Anger Management And Your Personal Power
December 18, 2015
You need anger management skills; when you go off on a tirade, when your emotional response does not match the situation, when you get triggered into an automatic violent response to other people’s behavior.
So many times people equate personal power with intimidation or tyranny and bully behavior. Manipulative control patterns can be subtle. We can be conditioned into compliant behavior, then be resentful. When you look at it, the ability to choose how you want to respond to someone or a situation is changing the story. You can choose the “Highest Potential Outcome”.
What fits best for you?
When was the last time you were presented with a “choice”, a request or an offer from someone? Did you feel there was an agenda? Maybe there was an unspoken threat or ultimatum?
Body Language and Tone of Voice
I’m thinking of my own life as a young married woman, I asked my partner to participate in events or projects when he clearly didn’t want to participate. The tone of voice I’d use, or my body language would show tension, frustration, escalating anger, when I encountered resistance or apathy to my desire or need. The words of giving a choice would be cancelled out by the demand embedded in the bigger communication picture.
Giving in to the threat of emotional blackmail or the threat of violence or distancing, withholding behaviors is giving away your personal choice. Behavior isn’t a true choice if it is demanded. When a person continually gives away their choice, their sense of power, their voice gets smaller, resentments set it. This process kills intimacy, and is the time when anger management skills are very helpful in dispensing tension.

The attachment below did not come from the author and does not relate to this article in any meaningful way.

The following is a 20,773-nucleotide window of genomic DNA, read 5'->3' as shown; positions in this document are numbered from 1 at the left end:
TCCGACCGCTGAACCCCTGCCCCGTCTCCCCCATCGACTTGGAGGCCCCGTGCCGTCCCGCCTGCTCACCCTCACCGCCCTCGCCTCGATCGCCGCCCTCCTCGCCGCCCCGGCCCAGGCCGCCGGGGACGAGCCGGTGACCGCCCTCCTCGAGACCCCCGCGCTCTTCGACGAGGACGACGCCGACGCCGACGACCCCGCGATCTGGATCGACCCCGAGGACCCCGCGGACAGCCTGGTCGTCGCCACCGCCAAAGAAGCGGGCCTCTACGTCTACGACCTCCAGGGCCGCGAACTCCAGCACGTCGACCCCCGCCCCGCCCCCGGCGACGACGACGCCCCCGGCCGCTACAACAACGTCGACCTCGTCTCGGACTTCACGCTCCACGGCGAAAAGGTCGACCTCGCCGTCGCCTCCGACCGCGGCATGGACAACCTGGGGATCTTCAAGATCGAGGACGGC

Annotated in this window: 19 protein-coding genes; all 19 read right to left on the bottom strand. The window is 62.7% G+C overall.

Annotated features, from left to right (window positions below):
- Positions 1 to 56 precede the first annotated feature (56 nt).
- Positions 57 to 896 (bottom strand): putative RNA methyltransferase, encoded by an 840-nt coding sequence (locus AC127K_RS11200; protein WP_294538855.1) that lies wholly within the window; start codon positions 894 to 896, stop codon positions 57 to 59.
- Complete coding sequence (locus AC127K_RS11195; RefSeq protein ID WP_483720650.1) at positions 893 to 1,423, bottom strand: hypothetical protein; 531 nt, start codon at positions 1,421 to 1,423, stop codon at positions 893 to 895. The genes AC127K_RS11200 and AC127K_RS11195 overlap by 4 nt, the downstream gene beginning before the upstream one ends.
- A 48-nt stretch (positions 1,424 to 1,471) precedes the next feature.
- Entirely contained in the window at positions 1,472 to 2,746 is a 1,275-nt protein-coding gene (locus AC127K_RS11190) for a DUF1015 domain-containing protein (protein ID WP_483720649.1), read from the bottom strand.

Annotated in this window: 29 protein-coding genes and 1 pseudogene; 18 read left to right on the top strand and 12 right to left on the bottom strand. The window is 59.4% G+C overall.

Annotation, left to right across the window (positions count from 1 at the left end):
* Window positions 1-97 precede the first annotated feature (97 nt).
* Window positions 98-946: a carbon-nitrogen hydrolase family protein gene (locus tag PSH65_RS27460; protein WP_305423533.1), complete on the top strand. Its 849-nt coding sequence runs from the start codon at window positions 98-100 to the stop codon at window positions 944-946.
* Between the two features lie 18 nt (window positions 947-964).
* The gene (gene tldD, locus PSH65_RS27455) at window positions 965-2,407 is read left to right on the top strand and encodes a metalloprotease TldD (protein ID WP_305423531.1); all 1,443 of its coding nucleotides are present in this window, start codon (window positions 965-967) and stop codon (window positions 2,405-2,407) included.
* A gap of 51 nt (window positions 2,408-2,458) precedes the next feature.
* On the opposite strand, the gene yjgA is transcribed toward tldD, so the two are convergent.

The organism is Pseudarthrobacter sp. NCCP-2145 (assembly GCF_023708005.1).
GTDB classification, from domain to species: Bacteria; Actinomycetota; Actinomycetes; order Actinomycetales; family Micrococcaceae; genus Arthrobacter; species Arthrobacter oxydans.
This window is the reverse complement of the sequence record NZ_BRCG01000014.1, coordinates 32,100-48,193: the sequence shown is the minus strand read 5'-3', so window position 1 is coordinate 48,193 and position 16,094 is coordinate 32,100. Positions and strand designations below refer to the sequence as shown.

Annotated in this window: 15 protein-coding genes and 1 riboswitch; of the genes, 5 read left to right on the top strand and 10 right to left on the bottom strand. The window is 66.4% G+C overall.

Both parties need to have a voice, dignity and power to get their own needs met.
Win/win negotiations can include timing changes or the faces involved in the experiences, to achieve the best fit. Both partners need to discuss their needs, desire, establish mutual and individual goals and outcomes.
You can use a set of guidelines or boundaries to make it fair for all involved in your problem solving. Choose to live violence free. Choose to have dignity. Choose to have a relationship where there is room to grow and develop, have your needs met in a healthy balanced way. Experience peace, and joy within yourself and in your relationship because your voice is heard and matters. Look for making valid choices based on your personal power.
For more information on dealing with family troubles read our article on blended families.